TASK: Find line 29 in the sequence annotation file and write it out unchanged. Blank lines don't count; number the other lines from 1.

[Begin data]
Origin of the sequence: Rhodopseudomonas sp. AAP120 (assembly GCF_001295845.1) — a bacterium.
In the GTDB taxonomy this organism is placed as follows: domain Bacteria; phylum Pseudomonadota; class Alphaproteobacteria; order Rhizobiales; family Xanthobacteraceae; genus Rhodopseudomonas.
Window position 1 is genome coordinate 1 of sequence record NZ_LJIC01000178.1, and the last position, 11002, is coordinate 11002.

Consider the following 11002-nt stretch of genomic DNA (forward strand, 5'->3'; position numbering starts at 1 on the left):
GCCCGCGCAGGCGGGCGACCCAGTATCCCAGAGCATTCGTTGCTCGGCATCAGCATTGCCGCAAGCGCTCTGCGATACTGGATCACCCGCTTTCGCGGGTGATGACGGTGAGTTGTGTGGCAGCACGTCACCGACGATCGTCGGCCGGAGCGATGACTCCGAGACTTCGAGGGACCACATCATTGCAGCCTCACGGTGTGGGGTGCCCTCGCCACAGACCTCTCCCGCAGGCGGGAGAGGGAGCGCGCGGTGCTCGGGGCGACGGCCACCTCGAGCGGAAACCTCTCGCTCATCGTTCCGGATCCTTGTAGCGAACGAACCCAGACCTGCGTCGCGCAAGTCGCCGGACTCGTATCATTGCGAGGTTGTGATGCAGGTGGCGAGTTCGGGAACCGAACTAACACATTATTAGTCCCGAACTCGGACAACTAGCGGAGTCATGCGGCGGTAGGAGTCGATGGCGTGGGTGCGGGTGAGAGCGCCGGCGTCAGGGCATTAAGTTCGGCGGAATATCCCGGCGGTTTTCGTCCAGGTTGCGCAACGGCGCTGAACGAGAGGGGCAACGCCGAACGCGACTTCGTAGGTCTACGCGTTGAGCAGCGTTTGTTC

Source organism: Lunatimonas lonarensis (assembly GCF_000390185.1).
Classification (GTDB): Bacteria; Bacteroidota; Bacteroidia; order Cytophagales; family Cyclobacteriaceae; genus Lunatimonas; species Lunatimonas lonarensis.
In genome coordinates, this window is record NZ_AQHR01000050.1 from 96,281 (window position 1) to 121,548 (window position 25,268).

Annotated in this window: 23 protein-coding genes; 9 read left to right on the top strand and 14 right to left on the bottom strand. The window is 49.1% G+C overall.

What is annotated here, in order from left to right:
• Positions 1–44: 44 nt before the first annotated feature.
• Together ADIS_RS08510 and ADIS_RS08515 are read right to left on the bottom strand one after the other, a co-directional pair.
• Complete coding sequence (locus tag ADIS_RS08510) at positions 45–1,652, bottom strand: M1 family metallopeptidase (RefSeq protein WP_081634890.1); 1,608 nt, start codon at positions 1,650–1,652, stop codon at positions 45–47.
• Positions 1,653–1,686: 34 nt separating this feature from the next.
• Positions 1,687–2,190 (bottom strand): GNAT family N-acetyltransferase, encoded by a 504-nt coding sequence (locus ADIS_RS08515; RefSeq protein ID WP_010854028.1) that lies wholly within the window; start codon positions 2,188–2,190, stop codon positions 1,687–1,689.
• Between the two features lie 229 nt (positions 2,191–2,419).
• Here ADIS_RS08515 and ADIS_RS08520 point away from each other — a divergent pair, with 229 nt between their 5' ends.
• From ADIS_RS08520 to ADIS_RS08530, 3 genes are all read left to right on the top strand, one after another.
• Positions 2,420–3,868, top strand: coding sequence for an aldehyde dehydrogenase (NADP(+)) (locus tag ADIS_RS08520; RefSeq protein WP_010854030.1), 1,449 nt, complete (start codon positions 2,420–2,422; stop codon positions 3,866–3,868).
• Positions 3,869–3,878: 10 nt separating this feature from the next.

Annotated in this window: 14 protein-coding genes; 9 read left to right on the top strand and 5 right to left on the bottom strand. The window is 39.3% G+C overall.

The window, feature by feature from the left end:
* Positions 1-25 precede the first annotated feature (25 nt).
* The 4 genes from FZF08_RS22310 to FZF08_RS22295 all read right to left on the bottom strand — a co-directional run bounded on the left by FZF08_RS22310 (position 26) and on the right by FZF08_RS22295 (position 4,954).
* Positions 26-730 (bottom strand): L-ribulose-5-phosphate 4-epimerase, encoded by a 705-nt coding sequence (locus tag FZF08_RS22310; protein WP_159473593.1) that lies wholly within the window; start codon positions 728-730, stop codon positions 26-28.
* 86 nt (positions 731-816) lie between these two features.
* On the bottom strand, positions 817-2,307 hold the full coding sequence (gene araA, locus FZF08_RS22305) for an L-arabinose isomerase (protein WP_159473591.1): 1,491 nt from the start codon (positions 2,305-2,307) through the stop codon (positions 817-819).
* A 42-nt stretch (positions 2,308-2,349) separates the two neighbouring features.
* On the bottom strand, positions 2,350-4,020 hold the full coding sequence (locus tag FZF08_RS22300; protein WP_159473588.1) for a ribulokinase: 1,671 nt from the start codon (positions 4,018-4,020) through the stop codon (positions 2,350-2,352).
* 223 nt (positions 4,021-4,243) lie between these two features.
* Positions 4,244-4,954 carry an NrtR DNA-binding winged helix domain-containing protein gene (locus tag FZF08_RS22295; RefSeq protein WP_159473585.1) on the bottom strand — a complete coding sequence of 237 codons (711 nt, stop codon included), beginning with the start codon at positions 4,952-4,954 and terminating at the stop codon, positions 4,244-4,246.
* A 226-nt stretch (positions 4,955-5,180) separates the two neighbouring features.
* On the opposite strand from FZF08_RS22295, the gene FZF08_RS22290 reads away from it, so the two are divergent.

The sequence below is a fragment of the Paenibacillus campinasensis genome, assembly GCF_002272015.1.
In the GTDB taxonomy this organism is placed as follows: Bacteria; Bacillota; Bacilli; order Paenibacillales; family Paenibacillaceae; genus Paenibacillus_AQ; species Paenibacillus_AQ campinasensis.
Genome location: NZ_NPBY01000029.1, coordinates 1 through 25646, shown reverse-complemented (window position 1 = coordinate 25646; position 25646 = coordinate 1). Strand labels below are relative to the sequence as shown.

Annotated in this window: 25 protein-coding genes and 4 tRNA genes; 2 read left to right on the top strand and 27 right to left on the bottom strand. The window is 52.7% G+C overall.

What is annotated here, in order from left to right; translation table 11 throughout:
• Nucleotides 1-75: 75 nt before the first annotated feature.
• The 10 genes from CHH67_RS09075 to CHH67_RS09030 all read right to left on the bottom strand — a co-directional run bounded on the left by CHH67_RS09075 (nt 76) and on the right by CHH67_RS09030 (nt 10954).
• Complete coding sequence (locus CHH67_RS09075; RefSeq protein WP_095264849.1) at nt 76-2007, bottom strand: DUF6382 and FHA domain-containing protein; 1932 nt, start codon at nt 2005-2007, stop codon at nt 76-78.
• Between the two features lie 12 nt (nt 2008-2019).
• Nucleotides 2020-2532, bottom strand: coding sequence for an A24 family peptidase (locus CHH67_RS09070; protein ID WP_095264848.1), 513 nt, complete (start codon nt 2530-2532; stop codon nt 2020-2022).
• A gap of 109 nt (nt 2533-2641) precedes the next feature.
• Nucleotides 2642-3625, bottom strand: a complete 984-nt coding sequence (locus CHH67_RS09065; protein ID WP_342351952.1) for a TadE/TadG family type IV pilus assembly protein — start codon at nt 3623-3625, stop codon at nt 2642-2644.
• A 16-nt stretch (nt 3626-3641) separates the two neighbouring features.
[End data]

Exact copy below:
* On the bottom strand, positions 2,350-4,020 hold the full coding sequence (locus tag FZF08_RS22300; protein WP_159473588.1) for a ribulokinase: 1,671 nt from the start codon (positions 4,018-4,020) through the stop codon (positions 2,350-2,352).